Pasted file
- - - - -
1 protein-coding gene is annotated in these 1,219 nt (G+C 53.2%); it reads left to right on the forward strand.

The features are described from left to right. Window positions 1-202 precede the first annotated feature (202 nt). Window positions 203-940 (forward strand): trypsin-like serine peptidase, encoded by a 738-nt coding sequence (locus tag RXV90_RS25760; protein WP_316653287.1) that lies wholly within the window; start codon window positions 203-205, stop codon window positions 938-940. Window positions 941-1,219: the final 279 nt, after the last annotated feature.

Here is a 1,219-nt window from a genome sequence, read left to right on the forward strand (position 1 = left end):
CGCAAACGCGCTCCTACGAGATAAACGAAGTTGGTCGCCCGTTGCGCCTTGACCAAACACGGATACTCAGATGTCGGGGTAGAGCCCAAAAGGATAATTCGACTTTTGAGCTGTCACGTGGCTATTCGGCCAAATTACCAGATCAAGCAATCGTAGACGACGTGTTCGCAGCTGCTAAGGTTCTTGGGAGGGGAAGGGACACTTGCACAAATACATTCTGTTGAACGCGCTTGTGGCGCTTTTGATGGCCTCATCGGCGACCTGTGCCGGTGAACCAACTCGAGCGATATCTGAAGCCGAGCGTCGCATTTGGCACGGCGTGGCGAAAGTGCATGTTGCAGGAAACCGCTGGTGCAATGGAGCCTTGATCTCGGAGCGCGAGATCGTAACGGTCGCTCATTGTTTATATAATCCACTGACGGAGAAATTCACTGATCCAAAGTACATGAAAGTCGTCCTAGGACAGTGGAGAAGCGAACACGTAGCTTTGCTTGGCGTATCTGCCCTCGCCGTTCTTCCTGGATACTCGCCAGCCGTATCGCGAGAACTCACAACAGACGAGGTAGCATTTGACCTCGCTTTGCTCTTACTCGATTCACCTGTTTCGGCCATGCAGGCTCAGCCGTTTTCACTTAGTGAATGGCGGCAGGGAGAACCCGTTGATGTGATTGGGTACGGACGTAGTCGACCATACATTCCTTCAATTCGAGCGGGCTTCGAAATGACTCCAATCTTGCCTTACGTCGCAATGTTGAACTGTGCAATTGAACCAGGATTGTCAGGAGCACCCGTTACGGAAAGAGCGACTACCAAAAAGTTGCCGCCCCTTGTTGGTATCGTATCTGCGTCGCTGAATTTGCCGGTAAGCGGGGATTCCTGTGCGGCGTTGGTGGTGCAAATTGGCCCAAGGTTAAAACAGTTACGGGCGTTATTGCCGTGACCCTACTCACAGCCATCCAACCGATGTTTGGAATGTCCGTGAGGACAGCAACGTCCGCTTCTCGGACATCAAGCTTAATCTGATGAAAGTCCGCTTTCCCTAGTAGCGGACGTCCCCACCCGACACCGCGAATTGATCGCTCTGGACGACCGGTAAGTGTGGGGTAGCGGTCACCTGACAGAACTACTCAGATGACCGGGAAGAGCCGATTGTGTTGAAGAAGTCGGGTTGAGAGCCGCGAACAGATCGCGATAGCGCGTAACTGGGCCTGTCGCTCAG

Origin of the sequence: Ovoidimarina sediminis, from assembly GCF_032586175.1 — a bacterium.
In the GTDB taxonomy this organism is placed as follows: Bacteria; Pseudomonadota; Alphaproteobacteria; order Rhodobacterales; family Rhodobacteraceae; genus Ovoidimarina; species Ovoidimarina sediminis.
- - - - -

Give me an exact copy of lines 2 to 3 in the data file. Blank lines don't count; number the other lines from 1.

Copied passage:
The features are described from left to right. Window positions 1-202 precede the first annotated feature (202 nt). Window positions 203-940 (forward strand): trypsin-like serine peptidase, encoded by a 738-nt coding sequence (locus tag RXV90_RS25760; protein WP_316653287.1) that lies wholly within the window; start codon window positions 203-205, stop codon window positions 938-940. Window positions 941-1,219: the final 279 nt, after the last annotated feature.

Here is a 1,219-nt window from a genome sequence, read left to right on the forward strand (position 1 = left end):